Andre L. WHITE, Appellant, v. The STATE of Florida, Appellee.
Andre L. White (“the defendant”) appeals the trial court's order denying his motion to correct illegal sentence filed pursuant to Florida Rule of Criminal Procedure 3.800(a). Although we affirm, we do so with directions to correct the Judgment to reflect the trial court's oral pronouncement.
The trial court's order indicates that the defendant's 3.800(a) motion was denied as “successive.” Rule 3.800(a), however, does not prohibit the filing of successive motions. What is prohibited is relitigation of the same issue(s) raised in an earlier 3.800 motion decided adversely to the defendant. See State v. McBride, 848 So.2d 287, 290-91 (Fla.2003) (holding that relitigation of the same issue in an earlier 3.800 motion is barred by collateral estoppel). Although we could not determine from the record before us whether the trial court's ruling was based on multiple 3.800 filings raising different claims (which is permitted), or a prior determination on the merits of the same claim (which is generally not permitted), we affirm the order denying relief on the merits. See Robertson v. State, 829 So.2d 901, 906 (Fla.2002) (holding that although a trial court may have conducted a legally incorrect analysis when crafting its order, if the court reached the right result, albeit for the wrong reason, the order may nonetheless be affirmed).
The record reflects that pursuant to a negotiated plea, the defendant pled guilty to Count II: attempted armed robbery (with a firearm), and to Count IV: attempted felony murder (with a firearm), and he received a ten-year minimum mandatory sentence on Count II and a concurrent twenty-year minimum mandatory sentence on Count IV. The defendant contends that the trial court incorrectly reclassified his conviction in Count IV, attempted first degree felony murder with a deadly weapon, to a life felony, contra to Traylor v. State, 785 So.2d 1179, 1181-82 (Fla.2000) (holding that attempted first degree murder with a deadly weapon is a first degree felony punishable by a term of years not exceeding life, not a life felony).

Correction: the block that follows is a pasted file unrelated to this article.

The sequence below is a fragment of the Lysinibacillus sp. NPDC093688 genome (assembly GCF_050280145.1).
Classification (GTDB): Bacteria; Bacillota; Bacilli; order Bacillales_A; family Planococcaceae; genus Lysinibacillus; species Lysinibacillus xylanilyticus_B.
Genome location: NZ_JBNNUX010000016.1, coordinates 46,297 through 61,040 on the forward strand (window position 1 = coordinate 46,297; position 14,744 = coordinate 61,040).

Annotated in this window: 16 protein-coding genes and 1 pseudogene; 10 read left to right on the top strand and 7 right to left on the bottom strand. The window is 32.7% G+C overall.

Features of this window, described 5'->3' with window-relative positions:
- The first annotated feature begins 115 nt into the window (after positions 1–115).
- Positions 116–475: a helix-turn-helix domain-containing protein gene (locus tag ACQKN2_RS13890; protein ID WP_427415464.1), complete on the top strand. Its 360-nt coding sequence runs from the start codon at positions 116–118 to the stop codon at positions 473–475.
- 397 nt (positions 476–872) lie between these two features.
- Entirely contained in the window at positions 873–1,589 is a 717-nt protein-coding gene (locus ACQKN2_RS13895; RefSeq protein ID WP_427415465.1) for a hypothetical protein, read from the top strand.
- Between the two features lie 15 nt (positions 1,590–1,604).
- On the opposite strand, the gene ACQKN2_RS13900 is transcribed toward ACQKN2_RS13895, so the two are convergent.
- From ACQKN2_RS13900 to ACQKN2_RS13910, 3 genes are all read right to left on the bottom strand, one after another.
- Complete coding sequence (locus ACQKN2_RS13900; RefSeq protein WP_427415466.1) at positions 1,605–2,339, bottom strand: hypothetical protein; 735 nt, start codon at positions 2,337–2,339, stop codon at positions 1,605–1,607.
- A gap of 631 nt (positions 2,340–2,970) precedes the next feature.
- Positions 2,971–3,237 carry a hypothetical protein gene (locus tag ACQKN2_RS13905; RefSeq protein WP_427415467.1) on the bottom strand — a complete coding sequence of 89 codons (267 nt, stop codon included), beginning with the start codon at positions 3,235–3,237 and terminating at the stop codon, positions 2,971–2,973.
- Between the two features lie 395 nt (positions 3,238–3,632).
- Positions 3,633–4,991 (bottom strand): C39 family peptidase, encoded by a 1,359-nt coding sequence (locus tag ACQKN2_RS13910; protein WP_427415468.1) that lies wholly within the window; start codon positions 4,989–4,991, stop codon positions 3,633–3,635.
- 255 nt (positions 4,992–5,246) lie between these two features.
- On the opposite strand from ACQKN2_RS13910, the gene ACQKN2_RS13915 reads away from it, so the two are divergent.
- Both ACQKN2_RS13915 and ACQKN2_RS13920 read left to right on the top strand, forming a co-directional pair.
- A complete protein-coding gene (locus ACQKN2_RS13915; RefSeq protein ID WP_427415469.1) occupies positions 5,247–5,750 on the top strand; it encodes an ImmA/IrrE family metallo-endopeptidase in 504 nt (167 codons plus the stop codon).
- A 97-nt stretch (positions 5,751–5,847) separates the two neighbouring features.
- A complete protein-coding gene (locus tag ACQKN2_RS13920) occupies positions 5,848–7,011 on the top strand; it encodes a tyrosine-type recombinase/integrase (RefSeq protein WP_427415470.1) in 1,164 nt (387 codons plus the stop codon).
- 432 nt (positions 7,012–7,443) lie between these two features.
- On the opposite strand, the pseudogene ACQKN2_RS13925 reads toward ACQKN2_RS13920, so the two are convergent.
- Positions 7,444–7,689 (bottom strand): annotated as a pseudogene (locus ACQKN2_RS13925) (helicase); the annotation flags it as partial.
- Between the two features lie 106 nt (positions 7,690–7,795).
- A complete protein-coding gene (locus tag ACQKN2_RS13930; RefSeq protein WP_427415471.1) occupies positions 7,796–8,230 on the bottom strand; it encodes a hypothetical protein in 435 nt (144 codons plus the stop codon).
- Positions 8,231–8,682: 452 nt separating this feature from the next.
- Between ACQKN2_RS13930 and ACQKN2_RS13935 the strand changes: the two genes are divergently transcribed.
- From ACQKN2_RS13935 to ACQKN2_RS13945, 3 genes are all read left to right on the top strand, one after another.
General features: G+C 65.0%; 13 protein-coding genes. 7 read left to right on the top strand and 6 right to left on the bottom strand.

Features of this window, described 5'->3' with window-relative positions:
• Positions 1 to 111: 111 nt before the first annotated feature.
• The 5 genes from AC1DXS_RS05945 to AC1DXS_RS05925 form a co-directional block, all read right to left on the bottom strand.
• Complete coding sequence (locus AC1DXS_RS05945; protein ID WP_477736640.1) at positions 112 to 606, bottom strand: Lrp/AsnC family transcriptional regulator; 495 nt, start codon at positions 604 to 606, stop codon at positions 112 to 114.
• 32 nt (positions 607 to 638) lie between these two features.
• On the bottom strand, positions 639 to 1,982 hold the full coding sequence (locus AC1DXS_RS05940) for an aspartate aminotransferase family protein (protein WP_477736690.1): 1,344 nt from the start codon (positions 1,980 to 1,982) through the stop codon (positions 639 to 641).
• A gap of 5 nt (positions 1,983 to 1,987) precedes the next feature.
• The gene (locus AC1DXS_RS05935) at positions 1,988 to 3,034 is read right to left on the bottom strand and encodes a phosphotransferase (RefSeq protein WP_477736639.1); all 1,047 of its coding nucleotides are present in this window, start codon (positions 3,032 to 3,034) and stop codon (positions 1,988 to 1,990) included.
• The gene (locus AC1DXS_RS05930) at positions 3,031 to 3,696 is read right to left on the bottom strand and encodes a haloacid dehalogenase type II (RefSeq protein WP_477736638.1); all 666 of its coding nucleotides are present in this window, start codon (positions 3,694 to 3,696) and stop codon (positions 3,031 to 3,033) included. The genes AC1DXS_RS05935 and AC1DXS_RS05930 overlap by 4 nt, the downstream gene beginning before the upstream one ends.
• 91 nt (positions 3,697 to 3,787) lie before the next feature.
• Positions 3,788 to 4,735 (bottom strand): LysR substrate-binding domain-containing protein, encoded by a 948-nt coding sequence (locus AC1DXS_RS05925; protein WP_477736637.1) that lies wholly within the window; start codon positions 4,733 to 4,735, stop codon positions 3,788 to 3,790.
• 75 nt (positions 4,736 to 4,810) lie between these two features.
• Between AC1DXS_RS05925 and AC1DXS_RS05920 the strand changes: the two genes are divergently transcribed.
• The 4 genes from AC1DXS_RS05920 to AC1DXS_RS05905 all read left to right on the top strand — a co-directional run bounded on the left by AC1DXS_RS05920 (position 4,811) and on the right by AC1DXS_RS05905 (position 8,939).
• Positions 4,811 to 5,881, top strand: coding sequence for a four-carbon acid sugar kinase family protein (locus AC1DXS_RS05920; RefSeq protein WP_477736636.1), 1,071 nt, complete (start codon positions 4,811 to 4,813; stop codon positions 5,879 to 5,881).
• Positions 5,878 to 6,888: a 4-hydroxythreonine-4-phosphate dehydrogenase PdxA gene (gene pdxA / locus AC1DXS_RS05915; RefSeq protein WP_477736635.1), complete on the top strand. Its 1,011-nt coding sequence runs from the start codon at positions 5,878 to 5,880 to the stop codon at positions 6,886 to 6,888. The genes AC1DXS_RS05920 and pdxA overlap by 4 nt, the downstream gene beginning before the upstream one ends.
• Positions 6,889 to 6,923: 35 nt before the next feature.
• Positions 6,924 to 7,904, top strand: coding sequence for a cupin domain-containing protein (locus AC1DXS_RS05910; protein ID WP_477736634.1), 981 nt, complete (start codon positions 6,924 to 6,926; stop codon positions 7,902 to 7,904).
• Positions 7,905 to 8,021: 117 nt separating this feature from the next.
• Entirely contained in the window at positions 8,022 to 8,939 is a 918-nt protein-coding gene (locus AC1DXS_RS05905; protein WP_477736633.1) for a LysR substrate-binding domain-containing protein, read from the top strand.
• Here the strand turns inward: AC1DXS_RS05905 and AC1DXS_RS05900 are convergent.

The defendant is incorrect. However, his confusion is understandable. The sentencing transcript clearly reflects that the trial court understood and properly informed the defendant that Count IV was punishable by a maximum sentence of life, as opposed to a life felony.
THE COURT: Mr. White, you are charged with attempted armed robbery, which is a second degree felony, punishable by a maximum period of incarceration of 15 years. Is a firearm involved?
THE STATE: Yes, so that would have a ten year minimum mandatory.
THE COURT: With a ten year minimum mandatory sentence. You are also charged in count III with attempted-
THE STATE: Actually, it's count IV for Mr. White.
THE COURT: I'm sorry, you are right, count IV, attempted felony murder with a firearm. That is punishable by a maximum period of incarceration of life imprisonment with a ten year-
THE STATE: No, for Mr. White the minimum mandatory on this is 25 years, but part of the plea negotiations between [defense counsel] and myself, we agreed to reduce that to a 20 year minimum mandatory.
The scoresheet prepared by the State also correctly scored the attempted felony murder as a category “9” offense, which under section 921.0022, Florida Statutes (2001), specifies that attempted felony murder under section 782.051(1) is a first degree felony, scored as a category “9” offense.
Despite the trial court's oral pronouncements and the prosecutor, defense attorney and the trial court's treatment of Count IV as a first degree felony punishable up to life imprisonment (based on the possession/use of a firearm during commission of the offense), the Judgment contains a clerical error. On page one of the Judgment, it reads that the defendant was convicted in Count IV to attempted felony murder with a deadly weapon and classified the conviction “L/F,” a life felony. We, therefore remand with directions that the Judgment be corrected to note the correct classification of Count IV as a first degree felony punishable by life imprisonment (1st pbl). Because this was clearly a clerical error, the correction may be made without the defendant being present. However, the Clerk of the Court is directed to send the defendant a copy of the corrected Judgment upon issuance.
Affirmed; but remanded with instructions.